East Dunbartonshire Council has balanced its books for the year ahead – but with the warning that further cuts are coming.
At the council’s annual budget meeting on Thursday night, council leader Rhondda Geekie said cuts of £2.71million had already been made following tough decisions taken towards the end of last year.
But the Lab/LibDem/Tory coalition revealed the council face making a further £23million in savings over the next three years.
It was also revealed council house rents would rise by 3.3 per cent this year.
All residents will face a charge of £19 for a replacement wheelie bin if it is lost or damaged, a move which was opposed by SNP councillors.
At the meeting, the council agreed to freeze council tax and to conform to any future agreement on teacher numbers in order to secure £181.69million revenue from the Scottish Government.
According to Councillor Geekie, the estimated cost of council services this year amounted to £238.28million, and after a further £53.88million from council tax was budgeted in, the full saving needed was £2.71million.
She explained: “The approach the council has taken to this year’s budget means that the full savings required for 2015/16 had already been identified, following decisions already taken, and no further savings proposals had to be considered.”
But she warned this was “not without risk”, particularly as the council did not yet know the outcome of negotiations on teacher numbers”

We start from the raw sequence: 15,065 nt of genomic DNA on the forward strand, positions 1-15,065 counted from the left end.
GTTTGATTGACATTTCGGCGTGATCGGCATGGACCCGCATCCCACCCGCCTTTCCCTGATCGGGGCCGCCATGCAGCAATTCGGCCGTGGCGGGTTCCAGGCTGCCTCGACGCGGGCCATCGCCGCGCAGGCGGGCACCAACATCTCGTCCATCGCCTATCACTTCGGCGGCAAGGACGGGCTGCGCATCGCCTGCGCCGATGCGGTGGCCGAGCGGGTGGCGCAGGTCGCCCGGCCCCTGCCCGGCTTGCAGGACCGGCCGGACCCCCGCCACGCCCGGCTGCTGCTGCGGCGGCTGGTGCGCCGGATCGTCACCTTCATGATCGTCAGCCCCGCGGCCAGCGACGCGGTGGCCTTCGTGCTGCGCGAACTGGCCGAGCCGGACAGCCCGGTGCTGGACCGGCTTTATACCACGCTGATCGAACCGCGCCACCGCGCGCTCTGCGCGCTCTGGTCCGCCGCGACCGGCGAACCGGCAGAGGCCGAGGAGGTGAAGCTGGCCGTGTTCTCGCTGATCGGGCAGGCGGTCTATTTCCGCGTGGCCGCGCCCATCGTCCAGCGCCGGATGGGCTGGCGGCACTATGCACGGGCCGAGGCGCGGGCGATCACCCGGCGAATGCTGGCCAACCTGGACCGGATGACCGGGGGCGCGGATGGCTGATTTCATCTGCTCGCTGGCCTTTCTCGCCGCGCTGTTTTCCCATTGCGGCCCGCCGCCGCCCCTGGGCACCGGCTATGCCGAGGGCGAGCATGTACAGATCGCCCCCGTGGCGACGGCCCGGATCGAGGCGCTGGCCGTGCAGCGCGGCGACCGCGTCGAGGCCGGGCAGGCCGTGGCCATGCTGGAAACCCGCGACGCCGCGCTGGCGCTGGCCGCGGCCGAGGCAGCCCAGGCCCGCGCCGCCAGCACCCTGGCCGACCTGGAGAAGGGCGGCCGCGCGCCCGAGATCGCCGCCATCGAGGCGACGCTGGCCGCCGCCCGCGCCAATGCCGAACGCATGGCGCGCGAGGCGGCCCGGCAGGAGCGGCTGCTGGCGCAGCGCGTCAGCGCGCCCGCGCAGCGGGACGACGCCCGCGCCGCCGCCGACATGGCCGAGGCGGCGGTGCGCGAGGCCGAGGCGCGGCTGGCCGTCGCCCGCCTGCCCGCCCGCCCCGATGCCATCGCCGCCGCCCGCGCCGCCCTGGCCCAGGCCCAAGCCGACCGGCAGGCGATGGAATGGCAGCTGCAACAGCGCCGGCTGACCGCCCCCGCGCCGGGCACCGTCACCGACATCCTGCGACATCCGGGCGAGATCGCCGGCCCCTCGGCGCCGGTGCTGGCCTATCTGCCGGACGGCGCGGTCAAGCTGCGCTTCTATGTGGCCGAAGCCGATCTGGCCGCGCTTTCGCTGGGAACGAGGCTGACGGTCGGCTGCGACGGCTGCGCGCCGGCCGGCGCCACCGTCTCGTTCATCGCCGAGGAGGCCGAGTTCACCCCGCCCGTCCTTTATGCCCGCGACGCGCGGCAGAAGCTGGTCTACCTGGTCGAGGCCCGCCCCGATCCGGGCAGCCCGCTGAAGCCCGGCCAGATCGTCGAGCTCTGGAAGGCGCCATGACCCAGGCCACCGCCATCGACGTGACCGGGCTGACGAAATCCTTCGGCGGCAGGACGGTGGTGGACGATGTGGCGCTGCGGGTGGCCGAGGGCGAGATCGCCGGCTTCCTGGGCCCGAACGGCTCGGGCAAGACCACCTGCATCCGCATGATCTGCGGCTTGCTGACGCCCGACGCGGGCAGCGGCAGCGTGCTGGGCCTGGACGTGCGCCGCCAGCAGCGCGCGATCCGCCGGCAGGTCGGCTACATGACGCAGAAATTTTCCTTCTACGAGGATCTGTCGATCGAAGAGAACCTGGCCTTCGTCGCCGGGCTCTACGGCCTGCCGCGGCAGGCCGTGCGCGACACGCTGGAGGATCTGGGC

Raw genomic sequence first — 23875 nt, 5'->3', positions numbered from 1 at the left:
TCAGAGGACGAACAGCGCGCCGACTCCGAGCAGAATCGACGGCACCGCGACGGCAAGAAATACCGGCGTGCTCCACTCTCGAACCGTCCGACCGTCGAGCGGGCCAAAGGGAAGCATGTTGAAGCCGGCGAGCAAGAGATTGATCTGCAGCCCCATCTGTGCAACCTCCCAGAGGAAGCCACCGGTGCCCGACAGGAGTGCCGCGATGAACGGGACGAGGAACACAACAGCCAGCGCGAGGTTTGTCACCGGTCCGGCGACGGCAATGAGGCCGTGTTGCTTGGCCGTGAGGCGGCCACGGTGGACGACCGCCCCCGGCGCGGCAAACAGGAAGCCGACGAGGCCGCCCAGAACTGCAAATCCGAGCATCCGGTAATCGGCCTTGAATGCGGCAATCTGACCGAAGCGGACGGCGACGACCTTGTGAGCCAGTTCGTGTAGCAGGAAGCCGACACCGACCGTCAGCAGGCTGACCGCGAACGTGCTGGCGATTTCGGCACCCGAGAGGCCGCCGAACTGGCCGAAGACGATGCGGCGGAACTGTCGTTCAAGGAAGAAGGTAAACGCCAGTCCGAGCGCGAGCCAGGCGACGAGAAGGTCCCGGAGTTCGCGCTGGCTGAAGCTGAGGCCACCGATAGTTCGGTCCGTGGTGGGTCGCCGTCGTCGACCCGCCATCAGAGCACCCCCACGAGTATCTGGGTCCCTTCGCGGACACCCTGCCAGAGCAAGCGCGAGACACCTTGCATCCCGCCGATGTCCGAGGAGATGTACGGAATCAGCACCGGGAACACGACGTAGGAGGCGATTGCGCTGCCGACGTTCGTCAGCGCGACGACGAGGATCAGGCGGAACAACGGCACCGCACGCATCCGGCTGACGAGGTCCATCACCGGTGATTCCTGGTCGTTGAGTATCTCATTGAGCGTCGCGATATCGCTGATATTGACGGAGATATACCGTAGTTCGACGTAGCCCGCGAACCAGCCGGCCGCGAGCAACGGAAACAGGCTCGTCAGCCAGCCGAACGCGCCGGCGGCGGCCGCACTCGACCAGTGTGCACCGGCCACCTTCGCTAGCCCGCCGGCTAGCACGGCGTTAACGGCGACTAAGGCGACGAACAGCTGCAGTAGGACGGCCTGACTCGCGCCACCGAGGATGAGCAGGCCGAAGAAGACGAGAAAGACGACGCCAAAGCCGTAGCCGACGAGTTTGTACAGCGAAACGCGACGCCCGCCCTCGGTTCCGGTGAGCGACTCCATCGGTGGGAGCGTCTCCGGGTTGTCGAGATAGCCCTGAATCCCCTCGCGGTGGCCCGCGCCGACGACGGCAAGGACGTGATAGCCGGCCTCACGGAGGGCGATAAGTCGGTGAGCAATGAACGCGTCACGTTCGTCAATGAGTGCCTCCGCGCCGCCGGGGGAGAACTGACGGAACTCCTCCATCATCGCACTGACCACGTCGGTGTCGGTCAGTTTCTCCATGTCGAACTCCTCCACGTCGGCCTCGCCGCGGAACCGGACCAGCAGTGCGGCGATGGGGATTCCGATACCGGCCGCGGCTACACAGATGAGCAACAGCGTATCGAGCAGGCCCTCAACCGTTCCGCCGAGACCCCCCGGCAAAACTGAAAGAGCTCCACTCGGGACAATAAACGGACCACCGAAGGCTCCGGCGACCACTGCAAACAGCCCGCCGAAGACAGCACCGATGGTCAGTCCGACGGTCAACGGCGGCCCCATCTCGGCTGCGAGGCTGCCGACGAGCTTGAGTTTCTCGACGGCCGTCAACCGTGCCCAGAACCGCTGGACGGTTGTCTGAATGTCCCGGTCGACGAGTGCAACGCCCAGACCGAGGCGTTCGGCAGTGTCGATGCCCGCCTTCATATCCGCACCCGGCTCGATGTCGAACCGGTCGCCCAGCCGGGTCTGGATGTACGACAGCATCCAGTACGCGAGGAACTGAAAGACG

She also added: “People are no strangers to the fact that we have taken £40million from this council’s operating budget over the past eight years and we face £23million of further savings over the next three years.
“This means that further impact on services is inevitable in the years ahead.”
But she said it was not all cuts or service reductions, adding: “We have also budgeted for a 1.5 per cent pay rise across the workforce and have launched the latest phase of our Grad+ programme for the unemployed.”
On the current dispute between the council and trade unions, she said: “We recognise there will have to be some new suggestions from unions put on the table, but after the partnership working displayed elsewhere this should be possible even in a challenging timescale.”
At the meeting, opposition SNP councillors put forward an amendment urging the council to instruct officers, as a matter of urgency, to assess the financial merits of the trade unions’ alternative reorganisation options.
After the meeting, SNP leader Councillor Ian Mackay said: “The major budget changes were made in a series of meetings from between August 2014-January 2015. However, this was an opportunity to open up the reorganisation decisions which affected the terms and conditions of frontline staff, such as janitors, hallkeepers, binmen and roadsweepers.
“Our proposal requested negotiations between the trade unions and management should continue to avoid the worst aspects of the proposed changes. We have now secured a commitment from the administration to continue negotiations between management and the unions.”